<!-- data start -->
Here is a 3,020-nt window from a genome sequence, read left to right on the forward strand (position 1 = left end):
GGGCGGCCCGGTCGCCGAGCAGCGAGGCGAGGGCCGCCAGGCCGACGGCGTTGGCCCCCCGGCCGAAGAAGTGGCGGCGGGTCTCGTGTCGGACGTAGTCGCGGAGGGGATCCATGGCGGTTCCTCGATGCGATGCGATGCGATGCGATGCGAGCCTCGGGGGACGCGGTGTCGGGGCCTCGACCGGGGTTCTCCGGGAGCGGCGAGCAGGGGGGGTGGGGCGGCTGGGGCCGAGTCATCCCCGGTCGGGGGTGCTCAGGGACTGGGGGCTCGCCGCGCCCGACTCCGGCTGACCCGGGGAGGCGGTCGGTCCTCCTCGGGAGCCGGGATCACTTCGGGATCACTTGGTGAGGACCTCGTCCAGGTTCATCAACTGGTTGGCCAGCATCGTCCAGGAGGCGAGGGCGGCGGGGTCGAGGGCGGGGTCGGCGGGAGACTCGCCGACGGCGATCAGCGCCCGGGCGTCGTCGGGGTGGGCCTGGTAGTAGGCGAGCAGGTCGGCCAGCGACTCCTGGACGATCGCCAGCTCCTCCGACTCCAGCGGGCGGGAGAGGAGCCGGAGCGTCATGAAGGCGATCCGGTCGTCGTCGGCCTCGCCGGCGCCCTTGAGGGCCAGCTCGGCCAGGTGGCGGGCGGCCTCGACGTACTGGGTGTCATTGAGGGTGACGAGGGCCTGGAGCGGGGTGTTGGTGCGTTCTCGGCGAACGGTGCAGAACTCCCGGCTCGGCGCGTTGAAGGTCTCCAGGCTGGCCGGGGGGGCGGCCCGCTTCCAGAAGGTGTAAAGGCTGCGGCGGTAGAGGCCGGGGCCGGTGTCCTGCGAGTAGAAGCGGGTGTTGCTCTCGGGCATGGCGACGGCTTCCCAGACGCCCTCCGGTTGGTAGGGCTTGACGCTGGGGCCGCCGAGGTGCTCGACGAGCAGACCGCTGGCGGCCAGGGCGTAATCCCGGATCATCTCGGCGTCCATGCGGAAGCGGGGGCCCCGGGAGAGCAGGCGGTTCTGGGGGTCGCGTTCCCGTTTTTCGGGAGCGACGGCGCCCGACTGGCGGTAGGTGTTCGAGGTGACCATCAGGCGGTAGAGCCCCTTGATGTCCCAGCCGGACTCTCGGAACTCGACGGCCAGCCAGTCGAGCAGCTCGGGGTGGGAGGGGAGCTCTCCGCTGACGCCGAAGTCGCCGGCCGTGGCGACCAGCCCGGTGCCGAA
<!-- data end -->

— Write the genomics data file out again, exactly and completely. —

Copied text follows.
Here is a 3,020-nt window from a genome sequence, read left to right on the forward strand (position 1 = left end):
GGGCGGCCCGGTCGCCGAGCAGCGAGGCGAGGGCCGCCAGGCCGACGGCGTTGGCCCCCCGGCCGAAGAAGTGGCGGCGGGTCTCGTGTCGGACGTAGTCGCGGAGGGGATCCATGGCGGTTCCTCGATGCGATGCGATGCGATGCGATGCGAGCCTCGGGGGACGCGGTGTCGGGGCCTCGACCGGGGTTCTCCGGGAGCGGCGAGCAGGGGGGGTGGGGCGGCTGGGGCCGAGTCATCCCCGGTCGGGGGTGCTCAGGGACTGGGGGCTCGCCGCGCCCGACTCCGGCTGACCCGGGGAGGCGGTCGGTCCTCCTCGGGAGCCGGGATCACTTCGGGATCACTTGGTGAGGACCTCGTCCAGGTTCATCAACTGGTTGGCCAGCATCGTCCAGGAGGCGAGGGCGGCGGGGTCGAGGGCGGGGTCGGCGGGAGACTCGCCGACGGCGATCAGCGCCCGGGCGTCGTCGGGGTGGGCCTGGTAGTAGGCGAGCAGGTCGGCCAGCGACTCCTGGACGATCGCCAGCTCCTCCGACTCCAGCGGGCGGGAGAGGAGCCGGAGCGTCATGAAGGCGATCCGGTCGTCGTCGGCCTCGCCGGCGCCCTTGAGGGCCAGCTCGGCCAGGTGGCGGGCGGCCTCGACGTACTGGGTGTCATTGAGGGTGACGAGGGCCTGGAGCGGGGTGTTGGTGCGTTCTCGGCGAACGGTGCAGAACTCCCGGCTCGGCGCGTTGAAGGTCTCCAGGCTGGCCGGGGGGGCGGCCCGCTTCCAGAAGGTGTAAAGGCTGCGGCGGTAGAGGCCGGGGCCGGTGTCCTGCGAGTAGAAGCGGGTGTTGCTCTCGGGCATGGCGACGGCTTCCCAGACGCCCTCCGGTTGGTAGGGCTTGACGCTGGGGCCGCCGAGGTGCTCGACGAGCAGACCGCTGGCGGCCAGGGCGTAATCCCGGATCATCTCGGCGTCCATGCGGAAGCGGGGGCCCCGGGAGAGCAGGCGGTTCTGGGGGTCGCGTTCCCGTTTTTCGGGAGCGACGGCGCCCGACTGGCGGTAGGTGTTCGAGGTGACCATCAGGCGGTAGAGCCCCTTGATGTCCCAGCCGGACTCTCGGAACTCGACGGCCAGCCAGTCGAGCAGCTCGGGGTGGGAGGGGAGCTCTCCGCTGACGCCGAAGTCGCCGGCCGTGGCGACCAGCCCGGTGCCGAA